Autism and Diabetes: What You Need to Know About Your Increased Risk

Autism and diabetes are two very different conditions. Autism Spectrum Disorder (ASD) is a complex neurological disorder characterized by social impairments, repetitive behaviors, and struggles with verbal and nonverbal communication. Diabetes, on the other hand, is a disease in which the immune system either kills off insulin-producing cells (type 1) or the body becomes resistant to insulin (type 2).

But could these two very different conditions be somehow connected? Research is beginning to indicate that the answer to that question is “yes.” And while there are certainly challenges that come from having both of them at the same time, there are ways in which autism can actually make certain aspects of diabetes management easier.

Autism and Diabetes: The Link

Photo: Adobe Stock/rkris
Photo: Adobe Stock/rkris

Recent research ventures have found that individuals with autism have an increased risk of developing type 2 diabetes. The largest study to date that investigated this link took place in Taiwan and was published in 2016.

Between the years 2002 and 2009, The researchers examined 30,610 people total, all of whom were ages 10 to 29. 6,122 of them had ASD and not diabetes, whereas the remaining 24,488 had neither condition and served as controls for the study.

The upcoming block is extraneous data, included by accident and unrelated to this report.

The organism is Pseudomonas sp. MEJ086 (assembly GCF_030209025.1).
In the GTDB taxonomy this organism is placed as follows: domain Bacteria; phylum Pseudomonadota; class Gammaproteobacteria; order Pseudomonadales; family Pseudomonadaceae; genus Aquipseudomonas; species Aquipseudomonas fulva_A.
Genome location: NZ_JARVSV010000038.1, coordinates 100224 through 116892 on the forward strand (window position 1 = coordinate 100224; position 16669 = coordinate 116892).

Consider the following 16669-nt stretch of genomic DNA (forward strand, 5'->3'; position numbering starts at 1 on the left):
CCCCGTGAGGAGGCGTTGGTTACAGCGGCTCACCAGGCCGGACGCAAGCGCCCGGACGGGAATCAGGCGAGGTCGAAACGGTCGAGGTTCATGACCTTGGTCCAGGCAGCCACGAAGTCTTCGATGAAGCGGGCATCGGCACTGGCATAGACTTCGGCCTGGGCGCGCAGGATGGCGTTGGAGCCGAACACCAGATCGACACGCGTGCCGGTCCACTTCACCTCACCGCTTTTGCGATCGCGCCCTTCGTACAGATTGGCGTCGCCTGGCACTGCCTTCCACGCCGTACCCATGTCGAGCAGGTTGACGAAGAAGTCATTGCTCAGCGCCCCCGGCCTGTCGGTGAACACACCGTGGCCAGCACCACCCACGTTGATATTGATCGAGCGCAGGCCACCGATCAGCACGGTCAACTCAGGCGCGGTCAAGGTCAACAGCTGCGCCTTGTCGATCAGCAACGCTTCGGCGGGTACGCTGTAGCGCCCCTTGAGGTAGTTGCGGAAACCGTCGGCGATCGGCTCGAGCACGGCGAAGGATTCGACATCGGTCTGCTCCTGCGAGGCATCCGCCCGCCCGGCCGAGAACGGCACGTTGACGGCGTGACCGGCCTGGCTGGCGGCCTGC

In 2011, researchers evaluated their data to see how many people had developed type 2 diabetes and whether there appeared to be an increased rate in one group or the other.

It turned out that 1.6 percent of the autistic population developed type 2 diabetes, whereas the rate for the control group was a mere 0.4 percent. In other words, autistic people were at significantly higher risk of type 2 than neurotypical (non-autistic) people.

Reasons for Increased Risk

So why the increased rates? There are likely several factors at play.

1. Weight

While obesity is certainly not the only factor behind developing type 2 diabetes, it is still a strong and well-known one. More people with autism experience weight issues than their neurotypical peers, putting them at risk for type 2 diabetes. Estimates indicate that 32 percent of autistic kids are overweight, versus 23 percent of neurotypical kids. Additionally, 16 percent of autistic kids are obese, whereas only 10 percent of their typical peers also experience this problem. This may be due to medication, picky eating, and genetic factors linked to both autism and weight issues, like deletions on chromosome 16.

Photo: Adobe Stock/Rostislav Sedlacek
Photo: Adobe Stock/Rostislav Sedlacek

2. Medication Use

There are only two types of medications that are currently approved by the FDA in treating some of autism’s challenges: antipsychotics risperidone and aripiprazole, which are known to lead to weight gain. In fact, the aforementioned study from Taiwan suggested that the people prescribed these drugs had a twofold increased risk of developing type 2 diabetes.

3. Genetic Factors